Facing Your Fears

By Louise Veres

I love Dr. Seuss and one of my favourites is Oh, The Places You’ll Go.  Here’s an extract from the poem.

And when you’re alone there’s a very good chance
You’ll meet things that scare you right out of your pants.
There are some, down the road between hither and yon,
That can scare you so much you won’t want to go on.

As a kid, I loved Dr. Seuss because his works were fun to read and look at. But as an adult, I can now see and understand that there was much more to his work then rhyming stories and colourful pictures. There are strong messages in his works. In this one, the message is about facing your fears.

Oh, The Places You’ll Go explores the excitement of experiencing new and different things in the world and the various emotions that you might experience, especially when things go wrong.  And how true is that for you?  Each one of us operates within our own “zone” that feels comfortable and we make decisions based on the confines of that comfortable space. When we take a risk and move beyond what’s comfortable, discomfort, often in the form of fear, takes over.

When we are in our comfort zone we feel confident and at ease, often feeling relaxed, snug even – and that can be a very pleasant place to be. The question is; have you overstayed your welcome?

You can’t grow without discomfort because all growth requires change. Change means things will be different – and when things are different we need to adapt and learn. So, when you feel uncomfortable, it simply means you are growing.

Are You Sitting (Too) Comfortably?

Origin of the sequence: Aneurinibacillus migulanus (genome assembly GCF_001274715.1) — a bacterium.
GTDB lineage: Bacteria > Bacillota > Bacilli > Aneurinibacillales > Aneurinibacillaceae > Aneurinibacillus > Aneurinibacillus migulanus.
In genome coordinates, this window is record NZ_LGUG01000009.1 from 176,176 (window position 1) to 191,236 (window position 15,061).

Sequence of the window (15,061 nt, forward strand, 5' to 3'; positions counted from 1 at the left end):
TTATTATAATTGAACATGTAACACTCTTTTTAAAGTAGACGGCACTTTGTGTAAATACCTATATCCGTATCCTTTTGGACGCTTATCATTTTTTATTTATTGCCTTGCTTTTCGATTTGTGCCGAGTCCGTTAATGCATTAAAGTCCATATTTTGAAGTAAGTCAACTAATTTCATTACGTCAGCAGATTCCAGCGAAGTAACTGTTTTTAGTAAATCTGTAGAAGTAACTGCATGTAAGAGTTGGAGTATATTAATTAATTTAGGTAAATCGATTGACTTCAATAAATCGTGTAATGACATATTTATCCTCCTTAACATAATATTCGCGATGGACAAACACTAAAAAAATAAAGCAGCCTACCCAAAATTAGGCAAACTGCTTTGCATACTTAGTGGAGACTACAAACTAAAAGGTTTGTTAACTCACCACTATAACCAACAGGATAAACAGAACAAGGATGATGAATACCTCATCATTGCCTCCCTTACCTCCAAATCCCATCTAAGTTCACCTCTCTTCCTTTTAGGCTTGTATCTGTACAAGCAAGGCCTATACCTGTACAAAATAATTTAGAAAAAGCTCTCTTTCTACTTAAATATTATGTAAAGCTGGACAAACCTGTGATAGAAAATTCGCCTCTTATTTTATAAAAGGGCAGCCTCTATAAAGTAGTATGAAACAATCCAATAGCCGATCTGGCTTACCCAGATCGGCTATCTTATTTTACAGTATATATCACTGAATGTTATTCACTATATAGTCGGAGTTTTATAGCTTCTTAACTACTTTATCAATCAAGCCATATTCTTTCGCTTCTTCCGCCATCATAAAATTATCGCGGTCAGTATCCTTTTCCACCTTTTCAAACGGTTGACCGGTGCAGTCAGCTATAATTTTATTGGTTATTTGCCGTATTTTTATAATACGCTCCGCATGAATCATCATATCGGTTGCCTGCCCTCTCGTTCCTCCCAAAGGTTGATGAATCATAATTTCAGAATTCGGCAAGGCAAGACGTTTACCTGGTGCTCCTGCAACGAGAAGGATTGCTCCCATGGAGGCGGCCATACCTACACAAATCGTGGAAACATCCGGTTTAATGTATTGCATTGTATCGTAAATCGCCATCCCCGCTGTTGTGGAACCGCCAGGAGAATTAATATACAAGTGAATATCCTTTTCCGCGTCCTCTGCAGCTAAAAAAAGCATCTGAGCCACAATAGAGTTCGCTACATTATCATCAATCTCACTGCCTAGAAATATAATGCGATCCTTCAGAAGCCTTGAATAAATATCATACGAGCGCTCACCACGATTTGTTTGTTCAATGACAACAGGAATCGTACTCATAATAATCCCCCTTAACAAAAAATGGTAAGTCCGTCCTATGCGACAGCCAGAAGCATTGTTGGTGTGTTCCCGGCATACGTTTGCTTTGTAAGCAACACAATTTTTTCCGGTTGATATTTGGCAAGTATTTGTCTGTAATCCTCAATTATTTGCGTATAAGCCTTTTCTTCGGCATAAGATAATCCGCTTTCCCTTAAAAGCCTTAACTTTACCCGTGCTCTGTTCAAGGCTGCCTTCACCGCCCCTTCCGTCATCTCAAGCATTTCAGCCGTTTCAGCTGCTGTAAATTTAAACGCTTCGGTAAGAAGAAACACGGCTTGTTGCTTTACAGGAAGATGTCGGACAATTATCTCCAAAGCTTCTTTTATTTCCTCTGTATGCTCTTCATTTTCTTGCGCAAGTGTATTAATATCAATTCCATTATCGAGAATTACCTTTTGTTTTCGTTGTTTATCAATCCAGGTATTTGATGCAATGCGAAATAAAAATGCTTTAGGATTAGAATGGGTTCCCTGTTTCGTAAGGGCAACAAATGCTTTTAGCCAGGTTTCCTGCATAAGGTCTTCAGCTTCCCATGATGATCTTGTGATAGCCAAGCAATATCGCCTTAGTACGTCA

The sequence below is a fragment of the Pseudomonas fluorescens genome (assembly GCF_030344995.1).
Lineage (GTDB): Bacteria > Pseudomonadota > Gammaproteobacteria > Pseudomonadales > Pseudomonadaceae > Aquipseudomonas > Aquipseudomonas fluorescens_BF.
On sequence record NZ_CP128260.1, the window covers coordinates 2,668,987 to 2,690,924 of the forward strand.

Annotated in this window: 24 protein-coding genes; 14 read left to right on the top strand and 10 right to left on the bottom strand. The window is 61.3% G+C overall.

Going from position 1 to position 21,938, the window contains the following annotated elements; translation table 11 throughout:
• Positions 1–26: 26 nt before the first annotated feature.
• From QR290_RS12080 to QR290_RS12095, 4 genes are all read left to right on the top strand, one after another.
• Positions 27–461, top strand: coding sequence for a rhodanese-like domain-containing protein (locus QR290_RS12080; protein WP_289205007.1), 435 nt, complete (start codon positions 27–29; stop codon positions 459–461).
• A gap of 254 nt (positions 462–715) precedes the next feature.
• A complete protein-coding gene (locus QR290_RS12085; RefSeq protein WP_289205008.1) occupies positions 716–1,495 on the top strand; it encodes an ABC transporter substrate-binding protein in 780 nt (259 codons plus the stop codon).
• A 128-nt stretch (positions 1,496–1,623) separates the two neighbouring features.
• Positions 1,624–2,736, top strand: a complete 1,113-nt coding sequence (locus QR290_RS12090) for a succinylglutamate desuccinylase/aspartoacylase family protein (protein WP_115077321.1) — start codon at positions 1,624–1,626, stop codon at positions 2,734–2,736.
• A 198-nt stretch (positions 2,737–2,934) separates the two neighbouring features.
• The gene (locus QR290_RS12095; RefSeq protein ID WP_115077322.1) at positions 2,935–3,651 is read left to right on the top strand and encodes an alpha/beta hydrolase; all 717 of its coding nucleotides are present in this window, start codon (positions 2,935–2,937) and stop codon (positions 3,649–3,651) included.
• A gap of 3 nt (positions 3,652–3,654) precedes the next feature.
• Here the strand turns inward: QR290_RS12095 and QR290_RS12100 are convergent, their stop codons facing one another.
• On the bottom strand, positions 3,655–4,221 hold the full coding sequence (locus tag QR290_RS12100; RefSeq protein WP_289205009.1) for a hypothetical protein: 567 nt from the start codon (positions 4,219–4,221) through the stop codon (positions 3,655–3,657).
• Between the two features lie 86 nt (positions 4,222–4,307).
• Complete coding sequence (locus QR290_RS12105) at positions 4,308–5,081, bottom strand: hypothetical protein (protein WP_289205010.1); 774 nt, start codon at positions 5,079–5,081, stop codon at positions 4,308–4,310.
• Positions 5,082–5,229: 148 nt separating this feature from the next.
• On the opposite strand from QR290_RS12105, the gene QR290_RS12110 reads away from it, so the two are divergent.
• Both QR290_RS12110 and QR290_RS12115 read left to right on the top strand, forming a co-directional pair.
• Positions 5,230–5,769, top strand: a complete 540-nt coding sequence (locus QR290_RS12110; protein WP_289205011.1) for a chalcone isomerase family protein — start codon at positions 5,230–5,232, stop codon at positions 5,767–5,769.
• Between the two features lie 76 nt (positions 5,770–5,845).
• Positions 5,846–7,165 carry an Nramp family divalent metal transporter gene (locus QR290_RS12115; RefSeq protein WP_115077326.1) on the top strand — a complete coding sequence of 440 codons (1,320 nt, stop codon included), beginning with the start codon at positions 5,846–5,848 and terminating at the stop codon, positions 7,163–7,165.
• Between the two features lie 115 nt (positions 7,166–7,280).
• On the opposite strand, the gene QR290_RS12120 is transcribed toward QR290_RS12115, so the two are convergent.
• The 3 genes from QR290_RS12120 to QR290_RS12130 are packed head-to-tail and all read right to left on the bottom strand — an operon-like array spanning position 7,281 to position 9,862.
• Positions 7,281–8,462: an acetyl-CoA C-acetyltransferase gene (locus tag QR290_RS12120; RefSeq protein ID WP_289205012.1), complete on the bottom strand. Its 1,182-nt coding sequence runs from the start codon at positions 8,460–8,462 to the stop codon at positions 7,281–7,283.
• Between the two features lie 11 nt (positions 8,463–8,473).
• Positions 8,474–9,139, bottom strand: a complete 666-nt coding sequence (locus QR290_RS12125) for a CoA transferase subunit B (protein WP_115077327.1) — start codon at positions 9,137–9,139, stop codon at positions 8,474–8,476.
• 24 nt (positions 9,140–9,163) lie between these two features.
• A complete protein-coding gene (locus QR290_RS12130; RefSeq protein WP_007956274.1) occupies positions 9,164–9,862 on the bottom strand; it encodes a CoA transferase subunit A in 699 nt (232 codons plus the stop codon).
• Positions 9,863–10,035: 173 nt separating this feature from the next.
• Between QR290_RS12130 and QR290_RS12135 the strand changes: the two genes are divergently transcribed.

We all need to be comfortable sometimes as this allows us time to rest but how do you know if you are too comfortable?

Here are some questions to ask:

  1. When was the last time you tried something new?
  2. How much are you learning and growing right now?
  3. Do you feel you’re doing too much – or not enough?
  4. When was the last time you took a risk?
  5. Do you feel it’s time for a shift or a change?

In Dr. Susan Jeffers book, Feel the Fear…And Do It Anyway, she talks about expanding our comfort zone as a way of reducing our fears. One of the suggestions Jeffers offers is to take one risk each day – big or small to start expanding your comfort zone. If you are finding this to be a challenging task, think of the things you have been putting off – perhaps because they leave you feeling fearful or uncomfortable! This could be anything from making that phone call, updating your resume to taking an exotic vacation or starting your own business. Simply write down all the things you would like to do and make a commitment to tackle one thing each day. You will notice with each risk taken your comfort zone expands. As your comfort zone expands the more confidence you have and the more you are able to push through your fears that are stopping you from moving forward with your life.

Remember, action builds confidence but if you find yourself having a great deal of hesitancy in taking a risk, just repeat the following affirmation:  WHATEVER HAPPENS, I’LL HANDLE IT!

Life begins at the end of your comfort zone ~ Neale Donald Walsch


Louise Veres, Transition Coach –  Living Your Best –  www.livingyourbest.ca

Louise Veres, BA Psychology/English, is a catalyst and guide for career/life discovery and re-direction. She helps professionals overcome their fears so they can master career/life transitions with clarity, confidence, and power. Louise provides one-on-one coaching and facilitates group coaching workshops on fear, goal setting and next steps.

Louise is a professional life coach, author, speaker, trainer, and is recognized as a master expert in self awareness and transformation. She is the co-author of No Winner Ever Got There Without a Coach and has been a contributing author for Chatelaine Magazine. She has also been nominated by Women’s Post Magazine as one of the Top Women to Watch in 2013.

As one of only 4 licensed trainers in Canada with Dr. Susan Jeffers, author of Feel the Fear and Do It Anyway, her recent focus is on helping her clients become aware of their fears and providing them with practical tools and strategies to help them manage their fears so they can move forward and Live their Best.

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